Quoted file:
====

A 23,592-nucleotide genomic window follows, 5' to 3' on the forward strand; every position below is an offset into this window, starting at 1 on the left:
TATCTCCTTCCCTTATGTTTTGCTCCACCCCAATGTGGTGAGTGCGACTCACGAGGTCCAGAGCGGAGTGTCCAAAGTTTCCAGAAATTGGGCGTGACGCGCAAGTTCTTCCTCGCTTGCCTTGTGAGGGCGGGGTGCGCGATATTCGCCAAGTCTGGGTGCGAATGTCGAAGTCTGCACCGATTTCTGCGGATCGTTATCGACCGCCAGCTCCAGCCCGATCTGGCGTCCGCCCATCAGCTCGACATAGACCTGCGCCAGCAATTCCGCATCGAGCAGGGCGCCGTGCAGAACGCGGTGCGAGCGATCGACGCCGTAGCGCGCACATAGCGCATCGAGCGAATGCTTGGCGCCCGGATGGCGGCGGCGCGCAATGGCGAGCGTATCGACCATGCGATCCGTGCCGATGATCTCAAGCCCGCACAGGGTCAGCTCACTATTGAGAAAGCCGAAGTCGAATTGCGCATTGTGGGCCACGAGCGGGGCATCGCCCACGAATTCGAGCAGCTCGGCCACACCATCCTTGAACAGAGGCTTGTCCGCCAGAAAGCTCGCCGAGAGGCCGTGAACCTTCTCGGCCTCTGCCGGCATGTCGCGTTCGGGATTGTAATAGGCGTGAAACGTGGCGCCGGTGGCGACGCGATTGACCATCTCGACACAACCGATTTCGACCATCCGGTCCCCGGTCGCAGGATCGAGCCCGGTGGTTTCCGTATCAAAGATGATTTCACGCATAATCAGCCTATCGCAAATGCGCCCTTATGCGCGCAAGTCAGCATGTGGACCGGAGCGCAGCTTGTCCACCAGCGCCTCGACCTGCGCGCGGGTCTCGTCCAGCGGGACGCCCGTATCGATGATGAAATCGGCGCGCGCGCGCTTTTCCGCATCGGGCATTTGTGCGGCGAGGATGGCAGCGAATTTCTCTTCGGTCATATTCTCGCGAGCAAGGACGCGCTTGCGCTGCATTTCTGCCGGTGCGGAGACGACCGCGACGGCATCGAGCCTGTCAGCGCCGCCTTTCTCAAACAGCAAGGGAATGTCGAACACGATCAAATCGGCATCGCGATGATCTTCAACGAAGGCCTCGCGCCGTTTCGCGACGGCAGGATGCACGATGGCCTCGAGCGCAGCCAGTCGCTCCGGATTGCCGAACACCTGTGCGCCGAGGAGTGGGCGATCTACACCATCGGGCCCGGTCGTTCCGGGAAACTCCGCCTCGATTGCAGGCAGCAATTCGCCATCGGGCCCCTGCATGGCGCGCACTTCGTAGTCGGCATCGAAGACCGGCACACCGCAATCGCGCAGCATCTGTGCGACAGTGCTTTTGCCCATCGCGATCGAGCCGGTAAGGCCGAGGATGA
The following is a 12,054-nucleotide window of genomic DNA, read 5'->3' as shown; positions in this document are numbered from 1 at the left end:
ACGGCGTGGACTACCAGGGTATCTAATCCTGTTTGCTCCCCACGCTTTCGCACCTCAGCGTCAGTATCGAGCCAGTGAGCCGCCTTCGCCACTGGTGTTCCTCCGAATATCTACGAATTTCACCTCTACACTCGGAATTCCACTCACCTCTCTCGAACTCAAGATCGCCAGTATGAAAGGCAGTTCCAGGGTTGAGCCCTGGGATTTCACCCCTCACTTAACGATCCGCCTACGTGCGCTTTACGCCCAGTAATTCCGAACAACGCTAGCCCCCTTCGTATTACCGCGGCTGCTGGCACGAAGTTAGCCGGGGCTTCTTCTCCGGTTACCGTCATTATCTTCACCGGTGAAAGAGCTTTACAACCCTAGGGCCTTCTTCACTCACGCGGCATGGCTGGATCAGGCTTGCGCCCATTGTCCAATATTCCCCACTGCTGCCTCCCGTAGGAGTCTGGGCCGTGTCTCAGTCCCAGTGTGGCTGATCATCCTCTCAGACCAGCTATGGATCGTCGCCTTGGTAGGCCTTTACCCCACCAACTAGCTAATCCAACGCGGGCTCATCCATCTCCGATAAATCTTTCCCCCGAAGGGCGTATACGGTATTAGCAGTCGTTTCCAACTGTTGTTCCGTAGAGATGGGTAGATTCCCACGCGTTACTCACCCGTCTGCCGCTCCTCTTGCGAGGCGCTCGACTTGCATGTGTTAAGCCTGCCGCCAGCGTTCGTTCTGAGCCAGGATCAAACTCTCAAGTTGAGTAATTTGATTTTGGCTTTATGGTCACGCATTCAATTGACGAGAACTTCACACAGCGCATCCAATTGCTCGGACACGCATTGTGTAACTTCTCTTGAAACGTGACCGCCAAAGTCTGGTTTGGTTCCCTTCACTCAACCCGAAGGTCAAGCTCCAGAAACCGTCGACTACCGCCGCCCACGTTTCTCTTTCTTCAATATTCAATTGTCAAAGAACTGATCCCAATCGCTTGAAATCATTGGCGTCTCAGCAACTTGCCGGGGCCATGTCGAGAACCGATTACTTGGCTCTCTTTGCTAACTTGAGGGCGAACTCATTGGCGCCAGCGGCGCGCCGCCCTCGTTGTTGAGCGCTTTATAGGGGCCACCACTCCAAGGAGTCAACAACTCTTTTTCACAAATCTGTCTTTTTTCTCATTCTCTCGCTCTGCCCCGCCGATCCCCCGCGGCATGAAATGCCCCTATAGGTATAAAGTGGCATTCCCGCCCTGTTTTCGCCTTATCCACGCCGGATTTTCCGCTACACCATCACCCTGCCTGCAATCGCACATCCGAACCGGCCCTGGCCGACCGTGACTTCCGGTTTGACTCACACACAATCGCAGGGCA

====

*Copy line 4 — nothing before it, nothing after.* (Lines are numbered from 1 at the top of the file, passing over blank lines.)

ACGGCGTGGACTACCAGGGTATCTAATCCTGTTTGCTCCCCACGCTTTCGCACCTCAGCGTCAGTATCGAGCCAGTGAGCCGCCTTCGCCACTGGTGTTCCTCCGAATATCTACGAATTTCACCTCTACACTCGGAATTCCACTCACCTCTCTCGAACTCAAGATCGCCAGTATGAAAGGCAGTTCCAGGGTTGAGCCCTGGGATTTCACCCCTCACTTAACGATCCGCCTACGTGCGCTTTACGCCCAGTAATTCCGAACAACGCTAGCCCCCTTCGTATTACCGCGGCTGCTGGCACGAAGTTAGCCGGGGCTTCTTCTCCGGTTACCGTCATTATCTTCACCGGTGAAAGAGCTTTACAACCCTAGGGCCTTCTTCACTCACGCGGCATGGCTGGATCAGGCTTGCGCCCATTGTCCAATATTCCCCACTGCTGCCTCCCGTAGGAGTCTGGGCCGTGTCTCAGTCCCAGTGTGGCTGATCATCCTCTCAGACCAGCTATGGATCGTCGCCTTGGTAGGCCTTTACCCCACCAACTAGCTAATCCAACGCGGGCTCATCCATCTCCGATAAATCTTTCCCCCGAAGGGCGTATACGGTATTAGCAGTCGTTTCCAACTGTTGTTCCGTAGAGATGGGTAGATTCCCACGCGTTACTCACCCGTCTGCCGCTCCTCTTGCGAGGCGCTCGACTTGCATGTGTTAAGCCTGCCGCCAGCGTTCGTTCTGAGCCAGGATCAAACTCTCAAGTTGAGTAATTTGATTTTGGCTTTATGGTCACGCATTCAATTGACGAGAACTTCACACAGCGCATCCAATTGCTCGGACACGCATTGTGTAACTTCTCTTGAAACGTGACCGCCAAAGTCTGGTTTGGTTCCCTTCACTCAACCCGAAGGTCAAGCTCCAGAAACCGTCGACTACCGCCGCCCACGTTTCTCTTTCTTCAATATTCAATTGTCAAAGAACTGATCCCAATCGCTTGAAATCATTGGCGTCTCAGCAACTTGCCGGGGCCATGTCGAGAACCGATTACTTGGCTCTCTTTGCTAACTTGAGGGCGAACTCATTGGCGCCAGCGGCGCGCCGCCCTCGTTGTTGAGCGCTTTATAGGGGCCACCACTCCAAGGAGTCAACAACTCTTTTTCACAAATCTGTCTTTTTTCTCATTCTCTCGCTCTGCCCCGCCGATCCCCCGCGGCATGAAATGCCCCTATAGGTATAAAGTGGCATTCCCGCCCTGTTTTCGCCTTATCCACGCCGGATTTTCCGCTACACCATCACCCTGCCTGCAATCGCACATCCGAACCGGCCCTGGCCGACCGTGACTTCCGGTTTGACTCACACACAATCGCAGGGCA